Tag Archives: There’s Something You Should Know

There’s something you should know

Happy Monday!

Today I’m coming to you from a tiny little RV park in Santa Barbara. We’re in the process of moving some things into storage closer to where we’re going to be living, but the blog must go on! So, I’m writing away at my very serviceable dinette while two of my kids are still sleeping.

I don’t really know what this blog is going to be about today, but I wanted to chime in with my thoughts on Friday’s BBC4 takeover. First of all, a very special thank you to tvcatchup.com. Thanks to that website I was able to tune in at the same time as my friends across the US as well as those across the pond, which made viewing even more fun. I’ve now learned “the secret” for watching UK shows, which I believe will continue to come in handy!

I loved There’s Something You Should Know. Seeing the band in that tiny car, reminiscing their history together, made me smile. (Actually, watching Nick’s face as Simon got in the driver’s seat was pretty damn funny too!) I appreciated the intimacy of the tight quarters, and it felt like I was right there listening. There were many times throughout the program that I felt like I was hearing them talk about my own history with the band, particularly when they talked about the period of the reunion going forward. I texted Amanda, saying “This is when our story began”,  which was very true.

I don’t know how to put my feelings into words. Back when I first discovered Duran Duran, I can distinctly remember my parents talking about them, about being a fan in general, as being a passing phase. Truthfully, when I was in college I don’t know that I really paid a lot of attention beyond getting a silly grin when I’d hear one of their songs on the radio. I mean, I still went to concerts, and I still loved their music, but I didn’t continue putting posters on my wall or giggle with friends about them. But the thing is, and most of you know this as well, I didn’t exactly stay away permanently.  By the time the reunion hit, I’d discovered the Duran Duran forums on their website and felt pretty darn committed. By that time, most everyone around felt like I should have grown out of that fangirl stuff.  As I watched the shows Friday, I was comforted by the thought that I’d been a fan of theirs since nearly the beginning.  It isn’t weird to be a fan at my age, it is incredibly unique and special. How many people can really say that they’re still super into a band that they’ve loved since they were a child?  Not many. That’s really something to be proud of, and celebrate.

Yeah, I’m one of those “teenage girls” that really interfered with their work being accepted by critics. That’s true. But I think I’m beyond the point where I feel as though I should somehow feel badly about that. For one thing, the idea that because a teenage girl likes something means it’s only superficial and not really “worthy” is incredibly stupid. That’s on the critics, because to me it means they obviously didn’t know how to do their job very well. (Seriously, that’s what it comes down to. How hard was it to just put a piece of music on and judge it solely on its own merit? Apparently it was very tough). There have been moments over the past several years where I’ve wondered if the band regretted marketing themselves as heavily to teenage girls, simply because of their poor relationship with critics. Would it have changed their career much had it been done differently? No one knows.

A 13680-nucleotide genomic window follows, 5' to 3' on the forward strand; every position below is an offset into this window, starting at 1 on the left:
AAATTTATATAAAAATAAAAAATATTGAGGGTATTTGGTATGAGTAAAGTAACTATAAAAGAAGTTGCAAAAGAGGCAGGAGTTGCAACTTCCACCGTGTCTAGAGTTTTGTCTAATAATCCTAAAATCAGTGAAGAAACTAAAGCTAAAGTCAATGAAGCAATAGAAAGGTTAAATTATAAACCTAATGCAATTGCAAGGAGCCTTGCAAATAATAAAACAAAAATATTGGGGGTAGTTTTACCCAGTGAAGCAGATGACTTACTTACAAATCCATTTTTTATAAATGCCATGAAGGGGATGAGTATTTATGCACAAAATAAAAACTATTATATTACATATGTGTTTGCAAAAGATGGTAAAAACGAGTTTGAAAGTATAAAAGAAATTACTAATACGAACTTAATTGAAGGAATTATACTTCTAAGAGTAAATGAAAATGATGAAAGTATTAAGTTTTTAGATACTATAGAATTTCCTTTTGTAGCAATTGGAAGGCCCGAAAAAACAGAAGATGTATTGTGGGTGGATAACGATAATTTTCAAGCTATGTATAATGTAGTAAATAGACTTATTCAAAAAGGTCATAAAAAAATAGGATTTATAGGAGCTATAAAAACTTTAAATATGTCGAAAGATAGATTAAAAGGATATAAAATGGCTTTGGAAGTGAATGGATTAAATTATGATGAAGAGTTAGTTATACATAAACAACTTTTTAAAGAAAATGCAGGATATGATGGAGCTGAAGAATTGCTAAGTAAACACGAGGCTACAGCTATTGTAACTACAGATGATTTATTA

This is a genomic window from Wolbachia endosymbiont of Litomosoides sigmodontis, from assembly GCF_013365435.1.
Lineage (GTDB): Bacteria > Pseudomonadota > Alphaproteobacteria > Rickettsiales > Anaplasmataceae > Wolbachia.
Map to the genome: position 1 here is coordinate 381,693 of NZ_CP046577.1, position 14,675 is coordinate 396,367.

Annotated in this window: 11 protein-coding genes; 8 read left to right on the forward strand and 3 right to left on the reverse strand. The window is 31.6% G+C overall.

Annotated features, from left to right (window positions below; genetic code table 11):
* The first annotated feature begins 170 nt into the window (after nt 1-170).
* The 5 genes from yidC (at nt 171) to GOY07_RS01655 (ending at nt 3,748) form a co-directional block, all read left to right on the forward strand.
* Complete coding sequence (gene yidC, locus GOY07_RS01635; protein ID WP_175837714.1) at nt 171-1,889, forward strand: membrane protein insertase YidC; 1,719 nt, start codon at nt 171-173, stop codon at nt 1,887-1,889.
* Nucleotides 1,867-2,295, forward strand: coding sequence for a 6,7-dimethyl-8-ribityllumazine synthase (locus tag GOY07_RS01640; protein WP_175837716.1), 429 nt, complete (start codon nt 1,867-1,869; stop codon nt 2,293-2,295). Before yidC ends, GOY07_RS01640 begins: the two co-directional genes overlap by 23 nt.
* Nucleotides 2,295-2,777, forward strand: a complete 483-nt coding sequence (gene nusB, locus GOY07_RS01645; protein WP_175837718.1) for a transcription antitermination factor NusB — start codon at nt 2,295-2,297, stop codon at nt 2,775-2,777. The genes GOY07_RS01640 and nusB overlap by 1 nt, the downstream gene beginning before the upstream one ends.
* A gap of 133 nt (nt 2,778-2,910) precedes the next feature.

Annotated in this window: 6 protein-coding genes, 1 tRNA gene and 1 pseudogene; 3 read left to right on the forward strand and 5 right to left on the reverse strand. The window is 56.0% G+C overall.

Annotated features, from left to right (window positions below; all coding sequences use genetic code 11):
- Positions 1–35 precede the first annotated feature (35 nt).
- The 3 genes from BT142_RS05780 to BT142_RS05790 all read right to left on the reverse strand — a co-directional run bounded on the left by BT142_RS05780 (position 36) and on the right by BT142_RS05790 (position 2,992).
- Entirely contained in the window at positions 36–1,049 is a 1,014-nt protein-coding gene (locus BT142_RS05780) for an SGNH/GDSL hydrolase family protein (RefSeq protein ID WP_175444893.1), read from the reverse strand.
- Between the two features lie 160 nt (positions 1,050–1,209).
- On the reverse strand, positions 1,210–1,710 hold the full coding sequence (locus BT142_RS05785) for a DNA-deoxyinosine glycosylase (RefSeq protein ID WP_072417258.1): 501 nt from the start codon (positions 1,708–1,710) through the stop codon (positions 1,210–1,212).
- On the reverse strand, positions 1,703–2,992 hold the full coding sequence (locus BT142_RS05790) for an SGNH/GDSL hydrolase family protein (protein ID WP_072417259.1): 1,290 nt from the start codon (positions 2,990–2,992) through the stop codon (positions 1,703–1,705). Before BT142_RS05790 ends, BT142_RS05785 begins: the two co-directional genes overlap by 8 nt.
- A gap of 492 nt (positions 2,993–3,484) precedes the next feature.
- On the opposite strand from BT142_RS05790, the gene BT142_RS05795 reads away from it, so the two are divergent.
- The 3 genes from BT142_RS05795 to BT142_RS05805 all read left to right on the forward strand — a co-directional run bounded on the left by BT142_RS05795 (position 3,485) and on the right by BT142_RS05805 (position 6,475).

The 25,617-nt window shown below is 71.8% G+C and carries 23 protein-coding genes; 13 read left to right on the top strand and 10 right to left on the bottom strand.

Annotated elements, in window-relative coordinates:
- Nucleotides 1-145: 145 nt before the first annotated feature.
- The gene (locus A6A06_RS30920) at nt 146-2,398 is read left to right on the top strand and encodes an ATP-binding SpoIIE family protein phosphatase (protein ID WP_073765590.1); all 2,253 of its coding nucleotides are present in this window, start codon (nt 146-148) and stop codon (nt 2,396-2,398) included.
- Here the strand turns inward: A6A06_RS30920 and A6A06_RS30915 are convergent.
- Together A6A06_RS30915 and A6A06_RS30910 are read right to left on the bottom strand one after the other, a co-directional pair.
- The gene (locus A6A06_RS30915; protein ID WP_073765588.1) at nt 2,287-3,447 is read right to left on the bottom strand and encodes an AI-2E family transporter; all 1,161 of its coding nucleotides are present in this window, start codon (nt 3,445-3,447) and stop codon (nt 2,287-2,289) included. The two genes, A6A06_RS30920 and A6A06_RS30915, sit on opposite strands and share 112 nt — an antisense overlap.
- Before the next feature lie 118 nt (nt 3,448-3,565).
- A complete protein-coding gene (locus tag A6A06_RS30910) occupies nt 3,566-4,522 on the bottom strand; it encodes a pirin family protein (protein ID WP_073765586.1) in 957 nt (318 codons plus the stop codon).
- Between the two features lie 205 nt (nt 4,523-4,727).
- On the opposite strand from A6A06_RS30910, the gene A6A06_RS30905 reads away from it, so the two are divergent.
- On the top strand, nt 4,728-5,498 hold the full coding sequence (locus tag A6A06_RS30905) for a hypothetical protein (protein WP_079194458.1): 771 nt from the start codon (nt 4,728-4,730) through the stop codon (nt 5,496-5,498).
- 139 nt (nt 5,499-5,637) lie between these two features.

Here’s the thing I do know for sure, and I wish the band would just read my words and accept them: I loved YOUR MUSIC before I ever saw any of you. I would have loved your albums even if there hadn’t been videos, teen magazines, dyed hair, keen fashion sense, yachts, champagne, cheekbones to kill for, or makeup skills I’m still trying to copy to this day. Why? BECAUSE YOUR MUSIC IS WHAT I FELL IN LOVE WITH FIRST.  The magazine covers and your good looks were merely an outstanding bonus. The critics couldn’t have been more wrong, and that’s on them. 

As I watched the shows and chatted with Amanda, I’d see scenes where Roger was walking through Cheapside, or some of the shows from the Astronaut tour, or even the little bit they showed from Paper Gods, and I was so proud. I mean, I’ve been a part of all of that. So have each of you reading. That’s amazing!  How many people can really say that?

Again I answer, not many.  There’s something you should know, right there.

-R